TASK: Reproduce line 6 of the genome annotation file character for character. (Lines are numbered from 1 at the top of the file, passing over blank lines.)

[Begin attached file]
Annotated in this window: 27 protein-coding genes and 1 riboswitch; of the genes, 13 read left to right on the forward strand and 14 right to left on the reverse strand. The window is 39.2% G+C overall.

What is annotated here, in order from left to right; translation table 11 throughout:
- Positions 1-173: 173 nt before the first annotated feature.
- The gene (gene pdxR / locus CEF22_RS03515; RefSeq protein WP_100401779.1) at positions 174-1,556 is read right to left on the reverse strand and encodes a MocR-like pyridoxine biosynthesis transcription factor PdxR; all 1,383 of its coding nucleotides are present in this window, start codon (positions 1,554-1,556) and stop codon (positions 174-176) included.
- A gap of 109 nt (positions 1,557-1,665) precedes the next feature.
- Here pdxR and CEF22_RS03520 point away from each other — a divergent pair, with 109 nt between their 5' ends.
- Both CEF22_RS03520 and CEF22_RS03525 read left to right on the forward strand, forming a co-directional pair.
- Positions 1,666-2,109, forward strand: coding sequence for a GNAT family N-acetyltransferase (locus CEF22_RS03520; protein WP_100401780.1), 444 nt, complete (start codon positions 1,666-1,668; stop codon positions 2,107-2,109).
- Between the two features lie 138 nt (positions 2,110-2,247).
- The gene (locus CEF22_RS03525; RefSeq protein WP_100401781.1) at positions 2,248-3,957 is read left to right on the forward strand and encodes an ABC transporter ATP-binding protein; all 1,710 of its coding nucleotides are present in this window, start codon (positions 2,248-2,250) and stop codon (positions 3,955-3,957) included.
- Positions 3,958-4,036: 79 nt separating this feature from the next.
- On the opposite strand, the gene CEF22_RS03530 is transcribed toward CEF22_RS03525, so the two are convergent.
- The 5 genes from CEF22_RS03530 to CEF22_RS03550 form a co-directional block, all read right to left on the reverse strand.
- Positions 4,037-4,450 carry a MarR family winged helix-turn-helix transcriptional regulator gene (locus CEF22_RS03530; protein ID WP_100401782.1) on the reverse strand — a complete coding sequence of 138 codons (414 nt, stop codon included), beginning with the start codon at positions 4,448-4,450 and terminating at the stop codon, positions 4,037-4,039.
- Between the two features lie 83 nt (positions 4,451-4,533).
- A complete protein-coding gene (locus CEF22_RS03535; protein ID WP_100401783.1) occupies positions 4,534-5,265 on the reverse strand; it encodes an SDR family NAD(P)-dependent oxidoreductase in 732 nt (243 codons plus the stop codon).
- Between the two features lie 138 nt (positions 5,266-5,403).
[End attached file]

- Here pdxR and CEF22_RS03520 point away from each other — a divergent pair, with 109 nt between their 5' ends.